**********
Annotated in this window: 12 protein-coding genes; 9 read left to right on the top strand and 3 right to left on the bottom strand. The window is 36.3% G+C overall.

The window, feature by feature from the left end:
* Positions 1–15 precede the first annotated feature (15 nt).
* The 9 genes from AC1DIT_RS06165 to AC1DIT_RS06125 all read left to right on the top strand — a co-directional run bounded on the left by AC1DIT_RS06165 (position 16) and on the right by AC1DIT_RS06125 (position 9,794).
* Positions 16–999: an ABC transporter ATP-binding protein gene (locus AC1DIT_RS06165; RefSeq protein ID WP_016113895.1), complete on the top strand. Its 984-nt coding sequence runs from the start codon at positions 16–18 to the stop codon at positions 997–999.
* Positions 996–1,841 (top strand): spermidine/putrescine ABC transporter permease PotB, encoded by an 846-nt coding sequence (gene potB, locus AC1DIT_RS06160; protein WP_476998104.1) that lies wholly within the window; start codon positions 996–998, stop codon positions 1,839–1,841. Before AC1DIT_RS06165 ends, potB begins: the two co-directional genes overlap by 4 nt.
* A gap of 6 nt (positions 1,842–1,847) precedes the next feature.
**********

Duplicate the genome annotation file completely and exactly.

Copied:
Annotated in this window: 12 protein-coding genes; 9 read left to right on the top strand and 3 right to left on the bottom strand. The window is 36.3% G+C overall.

The window, feature by feature from the left end:
* Positions 1–15 precede the first annotated feature (15 nt).
* The 9 genes from AC1DIT_RS06165 to AC1DIT_RS06125 all read left to right on the top strand — a co-directional run bounded on the left by AC1DIT_RS06165 (position 16) and on the right by AC1DIT_RS06125 (position 9,794).
* Positions 16–999: an ABC transporter ATP-binding protein gene (locus AC1DIT_RS06165; RefSeq protein ID WP_016113895.1), complete on the top strand. Its 984-nt coding sequence runs from the start codon at positions 16–18 to the stop codon at positions 997–999.
* Positions 996–1,841 (top strand): spermidine/putrescine ABC transporter permease PotB, encoded by an 846-nt coding sequence (gene potB, locus AC1DIT_RS06160; protein WP_476998104.1) that lies wholly within the window; start codon positions 996–998, stop codon positions 1,839–1,841. Before AC1DIT_RS06165 ends, potB begins: the two co-directional genes overlap by 4 nt.
* A gap of 6 nt (positions 1,842–1,847) precedes the next feature.